Less than two months from now and the Wherry Lines transformation will reach its final stage, with a three-week shutdown to complete and commission long-delayed re-signalling of the lines from Norwich to Great Yarmouth and Lowestoft.
Already this year we have seen the end of loco-hauled Class 37 services and, more recently, the rather less-lamented exit of the single car Class 153 “Scuds”, as the new Class 755 units make their delayed appearance.
Having written many articles about the line’s signalling attractions over the past three years, I was delighted to be invited by Network Rail to pay visits on Tuesday, 3 December to the five splendid signal boxes that will close early next year.
While the two swing bridge boxes on the Norwich to Lowestoft route, at Reedham and Somerleyton, will remain manned, the boxes at Acle and Yarmouth Vauxhall will close on 31 January 2020, with those at Brundall, Oulton Broad North and Lowestoft Central following two days later.
So, to begin a tour of the five doomed boxes, an early morning visit first to Oulton Broad North. Here there is a Great Eastern Railway (GER) Type 7 box that dates from 1901.It hosts a 35-lever frame, with just seven remaining semaphores, including a down distant (OB3) and junction signals (OB31/28) where the Norwich route and East Suffolk Lines divide east of the station – as seen below.
Oulton Broad North Signal Box also controls a number of colour light signals, standing either side of Oulton Broad Swing Bridge on the East Suffolk Line, and also controls a release lever (20) for the swing bridge. Like the signalling, this will in future be controlled from the signalling centre at Colchester.
The one box that does not control any colour lights is at nearby Lowestoft, an attractive GER Type 6 design dating from 1885 and housing a 61-lever frame, on which it now has just six working semaphores. Its preservation is not yet assured, but local talk suggests it might see future use as a “Man Shed” – a charity-supported meeting place for retired men!What was noticeable about my 3 December visit was how many of the new Class 755 bi-mode units are now in service. Despite continuing reliability issues – they have been nicknamed Basils, because so many are faulty! – I noted a total of six units in service during the day (755410/15/17/22/23/24), in a week that had seen them make their operating debut on the East Suffolk Line.Largest and grandest of the five boxes is Yarmouth Vauxhall, a GER Type 4 design that dates from 1884 and houses a 63-lever frame. Ironically for a box with the largest frame of the quintet, it has the fewest operational semaphores at just three (all at the platform ends), with a number of two-aspect colour light signals on the twin track section of line to Breydon Junction.Being concerned about the fate of the doomed boxes, I wrote to the Great Yarmouth Preservation Trust after featuring the box in a blog last month (November 2019). The Trust has won acclaim for its work in rejuvenating the town centre, but sadly did not bother to reply to my inquiry regarding the box. Heading next up the A47 towards Norwich, with a sight of Acle’s elusive up distant (A1) across the fields, my next port of call was the diminutive box at Acle, which stands on the down platform of this charmingly preserved station. This is a GER Type 3 design that dates from 1883 and houses a 20-lever frame, with seven working semaphores – the down distant being a colour light. Finally, a visit to Brundall Junction, a GER Type 3 design with a 35-lever frame that dates from 1883, so is the oldest of the five boxes. It earned a Grade II listing for being the best remaining example on the national network of a Type 3 design, and after closure in February is destined to have a new lease of life on the Mid-Norfolk Railway. The photo above shows the layout prior to re-modelling of the track. Brundall Junction has already seen some alteration ahead of the full re-signalling, notably renewal as a single lead of the junction for the Acle line to Great Yarmouth. The box still controls a dozen semaphores, including two distant signals in the up direction – note the yellow-coloured levers 32 and 35 below – and an impressively tall bracket housing junction signals that stands close to the box. Alongside the influx of new Class 755 units, there was a reminder of motive power recently lost on the Wherry Lines, when 37423 Spirit of the Lakes and 37409 Lord Hinton passed through Brundall with the Railhead Treatment Train (RHTT) on its seasonal circuit from Stowmarket – as seen below. Under its plans to complete the re-signalling project in February, services from Norwich to Great Yarmouth will be suspended from 1-16 February 2020, while the Lowestoft route will be closed from 3-23 February and the East Suffolk Line between Beccles and Lowestoft from 3-16 February. In preparation for this work, the Wherry Lines will also be closed for the weekend of 11/12 January.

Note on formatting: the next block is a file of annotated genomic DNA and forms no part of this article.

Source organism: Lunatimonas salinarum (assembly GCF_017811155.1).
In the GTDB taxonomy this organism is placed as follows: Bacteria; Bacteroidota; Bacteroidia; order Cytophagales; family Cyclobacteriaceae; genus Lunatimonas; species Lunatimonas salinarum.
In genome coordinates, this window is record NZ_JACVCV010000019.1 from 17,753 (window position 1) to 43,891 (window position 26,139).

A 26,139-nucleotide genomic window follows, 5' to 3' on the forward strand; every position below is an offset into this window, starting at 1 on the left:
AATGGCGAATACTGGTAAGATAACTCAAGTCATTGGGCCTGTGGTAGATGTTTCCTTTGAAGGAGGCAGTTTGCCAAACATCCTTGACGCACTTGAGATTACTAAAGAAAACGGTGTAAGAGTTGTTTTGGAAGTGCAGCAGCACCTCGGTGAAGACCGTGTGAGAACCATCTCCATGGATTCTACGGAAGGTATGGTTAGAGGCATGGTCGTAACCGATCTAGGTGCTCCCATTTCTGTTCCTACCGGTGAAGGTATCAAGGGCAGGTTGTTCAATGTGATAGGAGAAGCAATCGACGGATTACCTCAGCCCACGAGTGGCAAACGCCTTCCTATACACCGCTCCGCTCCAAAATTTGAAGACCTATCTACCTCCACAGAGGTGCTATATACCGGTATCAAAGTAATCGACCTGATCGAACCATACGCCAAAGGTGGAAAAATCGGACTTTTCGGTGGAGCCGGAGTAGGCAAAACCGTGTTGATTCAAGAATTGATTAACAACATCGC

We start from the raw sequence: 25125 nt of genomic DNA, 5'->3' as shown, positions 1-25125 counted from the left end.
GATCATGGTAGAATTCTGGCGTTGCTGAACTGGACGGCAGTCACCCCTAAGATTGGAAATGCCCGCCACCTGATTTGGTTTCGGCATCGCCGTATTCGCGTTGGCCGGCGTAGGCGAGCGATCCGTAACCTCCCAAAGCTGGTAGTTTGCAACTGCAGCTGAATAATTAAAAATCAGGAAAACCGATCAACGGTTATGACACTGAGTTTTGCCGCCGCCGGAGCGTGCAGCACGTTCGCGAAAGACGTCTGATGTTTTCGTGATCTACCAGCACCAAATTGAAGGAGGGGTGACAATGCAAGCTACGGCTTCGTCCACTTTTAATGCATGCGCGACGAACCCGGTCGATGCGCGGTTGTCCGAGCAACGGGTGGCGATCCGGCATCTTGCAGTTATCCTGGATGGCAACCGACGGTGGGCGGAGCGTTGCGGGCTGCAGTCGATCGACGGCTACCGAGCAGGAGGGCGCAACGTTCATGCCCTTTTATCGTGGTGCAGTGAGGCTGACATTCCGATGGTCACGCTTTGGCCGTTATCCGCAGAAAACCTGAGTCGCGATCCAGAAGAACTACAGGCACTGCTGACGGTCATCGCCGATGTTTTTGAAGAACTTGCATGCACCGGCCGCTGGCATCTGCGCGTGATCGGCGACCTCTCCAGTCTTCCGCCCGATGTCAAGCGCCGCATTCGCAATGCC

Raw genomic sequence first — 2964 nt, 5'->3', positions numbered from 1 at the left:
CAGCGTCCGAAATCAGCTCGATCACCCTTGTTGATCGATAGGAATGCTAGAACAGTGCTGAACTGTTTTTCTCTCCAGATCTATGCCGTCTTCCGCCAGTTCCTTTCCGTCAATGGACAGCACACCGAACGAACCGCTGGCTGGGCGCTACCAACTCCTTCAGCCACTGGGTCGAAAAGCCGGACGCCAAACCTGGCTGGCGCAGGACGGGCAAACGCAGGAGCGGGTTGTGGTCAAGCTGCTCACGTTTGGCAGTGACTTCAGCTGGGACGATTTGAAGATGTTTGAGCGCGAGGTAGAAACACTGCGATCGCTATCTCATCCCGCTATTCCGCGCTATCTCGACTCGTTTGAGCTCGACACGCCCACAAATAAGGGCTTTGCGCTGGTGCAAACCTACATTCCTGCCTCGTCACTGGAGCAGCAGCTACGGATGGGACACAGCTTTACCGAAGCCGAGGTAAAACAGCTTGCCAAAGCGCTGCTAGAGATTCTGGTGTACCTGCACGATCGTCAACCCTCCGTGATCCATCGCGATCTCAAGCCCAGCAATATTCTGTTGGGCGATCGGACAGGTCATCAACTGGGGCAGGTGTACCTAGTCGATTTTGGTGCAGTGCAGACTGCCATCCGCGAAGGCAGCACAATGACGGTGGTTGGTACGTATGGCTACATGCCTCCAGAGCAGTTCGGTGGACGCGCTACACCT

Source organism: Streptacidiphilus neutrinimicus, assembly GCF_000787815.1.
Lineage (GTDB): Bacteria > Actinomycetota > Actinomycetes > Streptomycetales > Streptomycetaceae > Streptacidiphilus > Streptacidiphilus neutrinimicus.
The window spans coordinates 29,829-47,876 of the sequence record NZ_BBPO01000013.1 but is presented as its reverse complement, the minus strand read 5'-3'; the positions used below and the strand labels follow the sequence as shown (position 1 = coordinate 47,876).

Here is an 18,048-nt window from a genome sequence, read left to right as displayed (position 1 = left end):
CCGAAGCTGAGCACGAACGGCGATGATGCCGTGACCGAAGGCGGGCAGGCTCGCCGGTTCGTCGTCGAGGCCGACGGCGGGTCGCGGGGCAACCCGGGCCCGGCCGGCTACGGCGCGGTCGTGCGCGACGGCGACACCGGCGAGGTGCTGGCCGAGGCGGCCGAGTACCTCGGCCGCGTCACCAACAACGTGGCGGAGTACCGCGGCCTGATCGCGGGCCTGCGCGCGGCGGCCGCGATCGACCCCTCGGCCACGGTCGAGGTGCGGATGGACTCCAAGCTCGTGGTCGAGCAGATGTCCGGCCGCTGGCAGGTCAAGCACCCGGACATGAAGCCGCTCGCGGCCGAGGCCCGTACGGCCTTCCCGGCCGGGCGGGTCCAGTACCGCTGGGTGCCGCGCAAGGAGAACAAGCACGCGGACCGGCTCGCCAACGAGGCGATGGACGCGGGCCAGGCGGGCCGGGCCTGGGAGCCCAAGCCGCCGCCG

Besides seeking new uses or owners for the signal boxes – already-closed Reedham Junction Signal Box is destined for the North Norfolk Railway – Network Rail is also inviting expressions of interest for the signalling equipment.
In its latest announcement regarding the project, it states: “Donations of redundant signalling equipment have already been made and we are continuing to identify opportunities for this equipment to find continued use and purpose.”Sincere thanks to Neil Kernohan of Network Rail for organising my 3 December visit, and to his colleague Adrian Webb for hosting my tour.
Grateful thanks too to the signallers I met during the day – Nigel Lyman (Oulton Broad South); Steve Bunyan (Lowestoft Central); Gareth Potter (Yarmouth Vauxhall); Paul Ebbens (Acle); and Steve Robbins (Brundall Junction).
My new book “Britain’s last mechanical signalling” is out now, and is available from publishers Pen & Sword, from good bookshops and from many online retailers.